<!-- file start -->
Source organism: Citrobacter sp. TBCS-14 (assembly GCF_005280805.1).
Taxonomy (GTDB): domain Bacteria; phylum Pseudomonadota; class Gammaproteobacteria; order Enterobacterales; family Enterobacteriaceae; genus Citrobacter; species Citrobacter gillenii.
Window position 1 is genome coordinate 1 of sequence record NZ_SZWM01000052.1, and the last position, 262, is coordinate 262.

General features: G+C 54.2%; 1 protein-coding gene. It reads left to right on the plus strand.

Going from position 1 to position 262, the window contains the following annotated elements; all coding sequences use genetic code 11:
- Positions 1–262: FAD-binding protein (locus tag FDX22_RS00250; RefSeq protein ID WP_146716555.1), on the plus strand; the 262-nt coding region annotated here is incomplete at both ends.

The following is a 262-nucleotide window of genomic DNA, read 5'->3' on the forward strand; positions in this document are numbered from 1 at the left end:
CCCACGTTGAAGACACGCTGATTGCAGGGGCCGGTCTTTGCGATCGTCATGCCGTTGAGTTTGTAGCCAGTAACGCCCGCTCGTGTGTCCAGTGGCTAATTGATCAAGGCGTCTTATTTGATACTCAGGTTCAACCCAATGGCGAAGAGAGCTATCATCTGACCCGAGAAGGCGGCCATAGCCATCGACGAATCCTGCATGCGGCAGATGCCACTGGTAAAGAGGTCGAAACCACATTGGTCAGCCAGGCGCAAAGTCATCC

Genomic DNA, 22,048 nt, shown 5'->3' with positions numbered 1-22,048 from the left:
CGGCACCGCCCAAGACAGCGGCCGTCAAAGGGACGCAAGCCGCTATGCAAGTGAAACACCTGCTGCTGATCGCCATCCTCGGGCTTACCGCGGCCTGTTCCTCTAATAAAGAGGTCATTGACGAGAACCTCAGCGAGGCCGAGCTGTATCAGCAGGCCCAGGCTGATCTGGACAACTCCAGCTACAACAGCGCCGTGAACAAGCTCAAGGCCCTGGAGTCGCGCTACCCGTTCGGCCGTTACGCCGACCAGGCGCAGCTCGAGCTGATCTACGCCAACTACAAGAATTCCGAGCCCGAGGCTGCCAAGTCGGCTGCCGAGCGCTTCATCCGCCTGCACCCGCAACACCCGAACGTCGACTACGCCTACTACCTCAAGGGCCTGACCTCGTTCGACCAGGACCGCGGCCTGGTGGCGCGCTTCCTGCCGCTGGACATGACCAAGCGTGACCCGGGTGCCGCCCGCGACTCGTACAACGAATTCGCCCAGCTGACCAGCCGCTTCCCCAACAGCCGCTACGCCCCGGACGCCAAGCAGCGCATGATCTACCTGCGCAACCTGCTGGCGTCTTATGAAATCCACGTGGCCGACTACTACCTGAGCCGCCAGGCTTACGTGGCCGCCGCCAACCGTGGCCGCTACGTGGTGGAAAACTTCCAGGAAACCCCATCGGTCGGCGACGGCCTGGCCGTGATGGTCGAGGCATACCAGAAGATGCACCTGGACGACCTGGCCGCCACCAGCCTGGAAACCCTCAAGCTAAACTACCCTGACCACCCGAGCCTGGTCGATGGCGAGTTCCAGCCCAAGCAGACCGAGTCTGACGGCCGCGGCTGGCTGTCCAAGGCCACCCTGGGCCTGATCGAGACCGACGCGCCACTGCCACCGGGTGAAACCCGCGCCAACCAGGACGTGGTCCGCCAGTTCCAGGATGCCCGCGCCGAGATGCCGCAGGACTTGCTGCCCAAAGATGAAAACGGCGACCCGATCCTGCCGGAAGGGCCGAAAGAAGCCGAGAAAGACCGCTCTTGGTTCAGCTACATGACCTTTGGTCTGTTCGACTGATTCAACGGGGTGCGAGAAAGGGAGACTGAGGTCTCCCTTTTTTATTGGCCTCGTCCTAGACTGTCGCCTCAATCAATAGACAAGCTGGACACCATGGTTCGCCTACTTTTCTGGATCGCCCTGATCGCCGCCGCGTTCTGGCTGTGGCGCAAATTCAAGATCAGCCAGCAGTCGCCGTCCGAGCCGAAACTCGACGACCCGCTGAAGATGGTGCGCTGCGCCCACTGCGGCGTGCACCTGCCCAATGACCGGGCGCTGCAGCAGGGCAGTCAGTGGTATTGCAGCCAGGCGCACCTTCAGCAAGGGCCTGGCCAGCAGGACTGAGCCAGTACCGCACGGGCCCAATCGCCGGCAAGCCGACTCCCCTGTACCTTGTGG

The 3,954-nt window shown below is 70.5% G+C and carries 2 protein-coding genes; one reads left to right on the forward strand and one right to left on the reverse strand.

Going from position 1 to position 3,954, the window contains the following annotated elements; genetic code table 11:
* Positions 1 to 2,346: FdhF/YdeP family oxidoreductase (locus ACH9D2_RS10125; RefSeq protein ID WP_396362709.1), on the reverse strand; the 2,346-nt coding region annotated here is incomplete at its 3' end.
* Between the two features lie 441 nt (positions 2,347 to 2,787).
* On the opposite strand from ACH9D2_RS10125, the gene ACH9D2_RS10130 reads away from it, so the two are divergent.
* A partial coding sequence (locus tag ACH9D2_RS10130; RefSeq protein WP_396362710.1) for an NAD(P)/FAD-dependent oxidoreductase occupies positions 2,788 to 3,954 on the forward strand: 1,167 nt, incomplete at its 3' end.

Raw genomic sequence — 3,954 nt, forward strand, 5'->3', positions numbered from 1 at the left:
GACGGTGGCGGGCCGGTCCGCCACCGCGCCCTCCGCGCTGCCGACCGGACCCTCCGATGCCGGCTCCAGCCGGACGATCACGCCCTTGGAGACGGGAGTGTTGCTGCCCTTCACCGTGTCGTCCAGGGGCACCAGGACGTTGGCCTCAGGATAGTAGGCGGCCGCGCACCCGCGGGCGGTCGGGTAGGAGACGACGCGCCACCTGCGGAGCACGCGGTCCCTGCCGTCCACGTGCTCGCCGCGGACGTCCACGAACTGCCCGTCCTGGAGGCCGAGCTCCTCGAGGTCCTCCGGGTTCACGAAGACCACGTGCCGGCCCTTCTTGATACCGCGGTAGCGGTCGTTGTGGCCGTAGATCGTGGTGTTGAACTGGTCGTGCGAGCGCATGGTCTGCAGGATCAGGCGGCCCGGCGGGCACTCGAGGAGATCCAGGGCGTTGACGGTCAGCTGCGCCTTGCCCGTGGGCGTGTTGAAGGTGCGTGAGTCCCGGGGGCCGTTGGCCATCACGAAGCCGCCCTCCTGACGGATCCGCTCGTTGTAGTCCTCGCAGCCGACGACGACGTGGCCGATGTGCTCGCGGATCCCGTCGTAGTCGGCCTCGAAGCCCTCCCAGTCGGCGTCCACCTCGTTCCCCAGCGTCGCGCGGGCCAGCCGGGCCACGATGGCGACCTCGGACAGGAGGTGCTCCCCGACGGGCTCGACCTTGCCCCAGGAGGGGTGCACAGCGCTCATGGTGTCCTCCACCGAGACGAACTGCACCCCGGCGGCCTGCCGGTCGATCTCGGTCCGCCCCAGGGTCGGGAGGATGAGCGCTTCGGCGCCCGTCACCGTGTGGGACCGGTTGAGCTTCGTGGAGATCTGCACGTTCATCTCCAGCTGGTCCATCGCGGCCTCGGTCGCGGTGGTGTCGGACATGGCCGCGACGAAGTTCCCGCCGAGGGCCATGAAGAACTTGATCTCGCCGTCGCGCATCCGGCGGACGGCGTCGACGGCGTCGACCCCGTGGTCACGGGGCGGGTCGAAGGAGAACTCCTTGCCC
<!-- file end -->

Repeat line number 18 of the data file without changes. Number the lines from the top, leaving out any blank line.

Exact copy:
GACGGTGGCGGGCCGGTCCGCCACCGCGCCCTCCGCGCTGCCGACCGGACCCTCCGATGCCGGCTCCAGCCGGACGATCACGCCCTTGGAGACGGGAGTGTTGCTGCCCTTCACCGTGTCGTCCAGGGGCACCAGGACGTTGGCCTCAGGATAGTAGGCGGCCGCGCACCCGCGGGCGGTCGGGTAGGAGACGACGCGCCACCTGCGGAGCACGCGGTCCCTGCCGTCCACGTGCTCGCCGCGGACGTCCACGAACTGCCCGTCCTGGAGGCCGAGCTCCTCGAGGTCCTCCGGGTTCACGAAGACCACGTGCCGGCCCTTCTTGATACCGCGGTAGCGGTCGTTGTGGCCGTAGATCGTGGTGTTGAACTGGTCGTGCGAGCGCATGGTCTGCAGGATCAGGCGGCCCGGCGGGCACTCGAGGAGATCCAGGGCGTTGACGGTCAGCTGCGCCTTGCCCGTGGGCGTGTTGAAGGTGCGTGAGTCCCGGGGGCCGTTGGCCATCACGAAGCCGCCCTCCTGACGGATCCGCTCGTTGTAGTCCTCGCAGCCGACGACGACGTGGCCGATGTGCTCGCGGATCCCGTCGTAGTCGGCCTCGAAGCCCTCCCAGTCGGCGTCCACCTCGTTCCCCAGCGTCGCGCGGGCCAGCCGGGCCACGATGGCGACCTCGGACAGGAGGTGCTCCCCGACGGGCTCGACCTTGCCCCAGGAGGGGTGCACAGCGCTCATGGTGTCCTCCACCGAGACGAACTGCACCCCGGCGGCCTGCCGGTCGATCTCGGTCCGCCCCAGGGTCGGGAGGATGAGCGCTTCGGCGCCCGTCACCGTGTGGGACCGGTTGAGCTTCGTGGAGATCTGCACGTTCATCTCCAGCTGGTCCATCGCGGCCTCGGTCGCGGTGGTGTCGGACATGGCCGCGACGAAGTTCCCGCCGAGGGCCATGAAGAACTTGATCTCGCCGTCGCGCATCCGGCGGACGGCGTCGACGGCGTCGACCCCGTGGTCACGGGGCGGGTCGAAGGAGAACTCCTTGCCC